4. I picked up David Hewson's A Season for the Dead on impulse while going through the Mystery/Suspense section at Third Place. I liked what was on the blurb, and I thought it would promise me a fairly complex kind of tale. The book did deliver that, though I wound up feeling kind of ambivalent about it by the end. Many of the things I like about the book are not consistently handled all the way through it--and moreover, the actual root of the mystery that drove the plot turned out to be a bit too [...]

    5. 4.5 StarsMy full review: venividilegispqr/I recently read Diana Peterfreund’s Rampant, which is also set in Rome; in fact one of the prime reasons why I read it was because of its setting. I was pleasantly surprised that it did not make any glaring errors in its depiction of the city, but that was mainly accomplished by being rather vague in its details. This was not the case with A Season For The Dead. Mr Hewson has obviously spent a great deal of time in Rome and has done much more than visi [...]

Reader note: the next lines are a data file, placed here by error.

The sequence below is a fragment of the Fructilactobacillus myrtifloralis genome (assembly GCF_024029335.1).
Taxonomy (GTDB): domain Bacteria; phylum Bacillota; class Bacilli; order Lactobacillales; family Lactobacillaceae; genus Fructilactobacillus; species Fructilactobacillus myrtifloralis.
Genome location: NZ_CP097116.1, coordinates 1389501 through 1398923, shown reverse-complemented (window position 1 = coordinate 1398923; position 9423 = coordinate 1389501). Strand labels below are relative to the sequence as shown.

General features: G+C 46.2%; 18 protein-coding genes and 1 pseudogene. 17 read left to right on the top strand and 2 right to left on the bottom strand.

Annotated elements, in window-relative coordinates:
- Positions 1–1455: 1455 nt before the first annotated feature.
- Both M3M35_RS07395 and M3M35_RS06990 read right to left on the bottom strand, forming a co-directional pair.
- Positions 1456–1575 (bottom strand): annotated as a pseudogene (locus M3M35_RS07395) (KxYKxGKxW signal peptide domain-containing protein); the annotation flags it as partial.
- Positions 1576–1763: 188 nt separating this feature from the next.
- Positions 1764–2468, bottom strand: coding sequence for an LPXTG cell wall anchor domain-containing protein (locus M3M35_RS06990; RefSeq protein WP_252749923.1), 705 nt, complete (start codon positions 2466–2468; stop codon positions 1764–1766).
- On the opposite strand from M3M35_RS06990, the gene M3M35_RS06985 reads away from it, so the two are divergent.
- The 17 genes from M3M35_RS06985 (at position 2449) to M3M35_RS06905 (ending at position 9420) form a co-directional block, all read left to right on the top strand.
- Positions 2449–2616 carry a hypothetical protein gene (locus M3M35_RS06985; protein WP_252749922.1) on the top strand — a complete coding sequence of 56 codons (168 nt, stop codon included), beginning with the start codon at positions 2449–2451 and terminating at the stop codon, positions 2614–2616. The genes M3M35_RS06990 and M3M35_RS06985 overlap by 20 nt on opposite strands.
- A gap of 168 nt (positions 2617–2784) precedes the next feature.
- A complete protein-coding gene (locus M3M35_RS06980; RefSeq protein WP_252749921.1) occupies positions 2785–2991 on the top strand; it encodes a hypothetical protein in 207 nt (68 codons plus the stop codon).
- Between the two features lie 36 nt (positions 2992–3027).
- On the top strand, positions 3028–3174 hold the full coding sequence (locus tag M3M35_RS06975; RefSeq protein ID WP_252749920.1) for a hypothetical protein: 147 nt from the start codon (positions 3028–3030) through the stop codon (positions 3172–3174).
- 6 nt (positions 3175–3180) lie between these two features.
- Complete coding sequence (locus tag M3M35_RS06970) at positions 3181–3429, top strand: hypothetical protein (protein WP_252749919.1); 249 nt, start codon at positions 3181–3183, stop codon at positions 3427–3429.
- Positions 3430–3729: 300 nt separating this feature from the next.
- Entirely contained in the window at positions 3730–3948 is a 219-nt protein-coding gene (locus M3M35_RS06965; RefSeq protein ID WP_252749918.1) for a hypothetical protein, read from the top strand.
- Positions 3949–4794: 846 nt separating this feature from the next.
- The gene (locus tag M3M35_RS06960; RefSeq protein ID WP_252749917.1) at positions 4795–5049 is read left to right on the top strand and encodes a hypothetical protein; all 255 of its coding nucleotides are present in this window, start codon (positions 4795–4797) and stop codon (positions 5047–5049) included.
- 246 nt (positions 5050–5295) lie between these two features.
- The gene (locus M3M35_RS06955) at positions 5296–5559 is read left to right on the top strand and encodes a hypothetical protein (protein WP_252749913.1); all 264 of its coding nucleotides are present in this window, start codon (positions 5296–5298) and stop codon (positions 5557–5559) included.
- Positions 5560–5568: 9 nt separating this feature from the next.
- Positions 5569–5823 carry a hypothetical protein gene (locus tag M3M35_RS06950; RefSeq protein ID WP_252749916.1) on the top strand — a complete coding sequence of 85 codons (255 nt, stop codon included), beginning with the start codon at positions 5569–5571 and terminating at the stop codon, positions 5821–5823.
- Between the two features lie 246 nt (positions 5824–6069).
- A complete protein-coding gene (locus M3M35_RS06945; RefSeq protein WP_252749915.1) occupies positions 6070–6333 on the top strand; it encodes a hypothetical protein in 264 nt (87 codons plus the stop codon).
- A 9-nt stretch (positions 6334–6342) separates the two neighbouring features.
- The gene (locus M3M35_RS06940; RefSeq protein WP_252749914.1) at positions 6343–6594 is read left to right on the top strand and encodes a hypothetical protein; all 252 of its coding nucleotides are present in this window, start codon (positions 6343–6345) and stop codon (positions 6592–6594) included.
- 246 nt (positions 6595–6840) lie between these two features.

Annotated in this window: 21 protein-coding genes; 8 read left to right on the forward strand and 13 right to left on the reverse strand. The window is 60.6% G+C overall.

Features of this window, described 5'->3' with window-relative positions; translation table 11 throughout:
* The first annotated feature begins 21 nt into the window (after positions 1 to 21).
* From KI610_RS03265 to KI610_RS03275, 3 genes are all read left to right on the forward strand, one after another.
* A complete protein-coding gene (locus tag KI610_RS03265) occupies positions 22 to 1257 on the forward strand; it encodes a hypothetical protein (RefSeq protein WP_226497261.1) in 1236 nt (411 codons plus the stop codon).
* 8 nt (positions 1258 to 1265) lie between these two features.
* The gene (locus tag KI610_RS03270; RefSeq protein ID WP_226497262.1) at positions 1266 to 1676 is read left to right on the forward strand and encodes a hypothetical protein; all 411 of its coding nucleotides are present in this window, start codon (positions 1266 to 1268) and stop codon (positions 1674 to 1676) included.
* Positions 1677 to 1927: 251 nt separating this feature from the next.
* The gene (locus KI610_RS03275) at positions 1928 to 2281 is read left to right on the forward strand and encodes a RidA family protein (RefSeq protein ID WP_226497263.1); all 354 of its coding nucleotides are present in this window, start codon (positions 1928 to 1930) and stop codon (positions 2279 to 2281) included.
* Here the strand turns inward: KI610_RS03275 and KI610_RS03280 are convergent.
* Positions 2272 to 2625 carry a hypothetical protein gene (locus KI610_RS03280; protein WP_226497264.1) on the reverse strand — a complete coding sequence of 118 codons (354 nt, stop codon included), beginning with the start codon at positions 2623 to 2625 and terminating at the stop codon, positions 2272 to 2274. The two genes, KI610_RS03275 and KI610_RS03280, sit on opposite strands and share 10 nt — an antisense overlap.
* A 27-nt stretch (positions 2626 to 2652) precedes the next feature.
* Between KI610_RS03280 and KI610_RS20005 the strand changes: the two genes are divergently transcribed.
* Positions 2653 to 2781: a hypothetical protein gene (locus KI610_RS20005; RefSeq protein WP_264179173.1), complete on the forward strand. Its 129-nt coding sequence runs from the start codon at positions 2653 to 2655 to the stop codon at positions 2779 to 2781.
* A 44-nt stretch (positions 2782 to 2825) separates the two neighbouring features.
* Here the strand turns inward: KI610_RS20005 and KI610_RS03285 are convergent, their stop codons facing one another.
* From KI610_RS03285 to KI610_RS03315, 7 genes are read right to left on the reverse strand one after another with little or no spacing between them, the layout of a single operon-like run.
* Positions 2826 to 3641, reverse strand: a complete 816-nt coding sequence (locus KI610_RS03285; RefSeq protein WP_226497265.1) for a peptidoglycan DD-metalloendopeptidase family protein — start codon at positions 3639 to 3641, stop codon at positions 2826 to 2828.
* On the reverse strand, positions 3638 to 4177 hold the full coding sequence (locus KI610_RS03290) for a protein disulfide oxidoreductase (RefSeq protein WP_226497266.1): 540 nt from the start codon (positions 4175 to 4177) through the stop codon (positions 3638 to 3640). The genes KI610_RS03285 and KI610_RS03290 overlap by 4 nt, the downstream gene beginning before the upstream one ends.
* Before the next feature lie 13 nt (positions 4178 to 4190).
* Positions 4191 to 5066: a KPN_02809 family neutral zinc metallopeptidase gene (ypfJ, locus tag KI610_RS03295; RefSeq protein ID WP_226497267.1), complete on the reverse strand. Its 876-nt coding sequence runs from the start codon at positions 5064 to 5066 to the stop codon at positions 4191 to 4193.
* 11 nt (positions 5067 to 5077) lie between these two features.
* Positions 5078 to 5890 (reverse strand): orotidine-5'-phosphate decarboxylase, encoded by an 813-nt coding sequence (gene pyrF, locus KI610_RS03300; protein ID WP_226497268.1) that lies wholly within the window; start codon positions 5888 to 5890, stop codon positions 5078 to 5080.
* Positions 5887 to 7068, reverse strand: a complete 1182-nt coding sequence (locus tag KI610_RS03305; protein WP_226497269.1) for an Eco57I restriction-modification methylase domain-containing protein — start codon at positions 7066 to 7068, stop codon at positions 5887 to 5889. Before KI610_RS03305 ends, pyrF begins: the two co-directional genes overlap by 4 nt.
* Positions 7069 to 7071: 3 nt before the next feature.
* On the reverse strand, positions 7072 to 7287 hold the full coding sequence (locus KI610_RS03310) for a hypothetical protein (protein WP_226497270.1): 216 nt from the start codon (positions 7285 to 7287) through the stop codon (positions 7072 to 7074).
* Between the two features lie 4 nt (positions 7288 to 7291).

6. In Rome wordt in korte tijd een aantal moorden gepleegd die allemaal een gelijkenis vertonen met het Martelaarschap van de Heiligen, een serie schilderijen van de zestiende-eeuwse kunstenaar Caravaggio. Rechercheur Nic Costa wordt op de zaak gezet, en zijn inspanningen om het patroon van leugens, bedrog en verraad te doorgronden, voeren hem naar het binnenste van het Vaticaan, alwaar een bankschandaal een strijd heeft ontketend onder de kardinalen.Over de dwarsligger®De dwarsligger® is een com [...]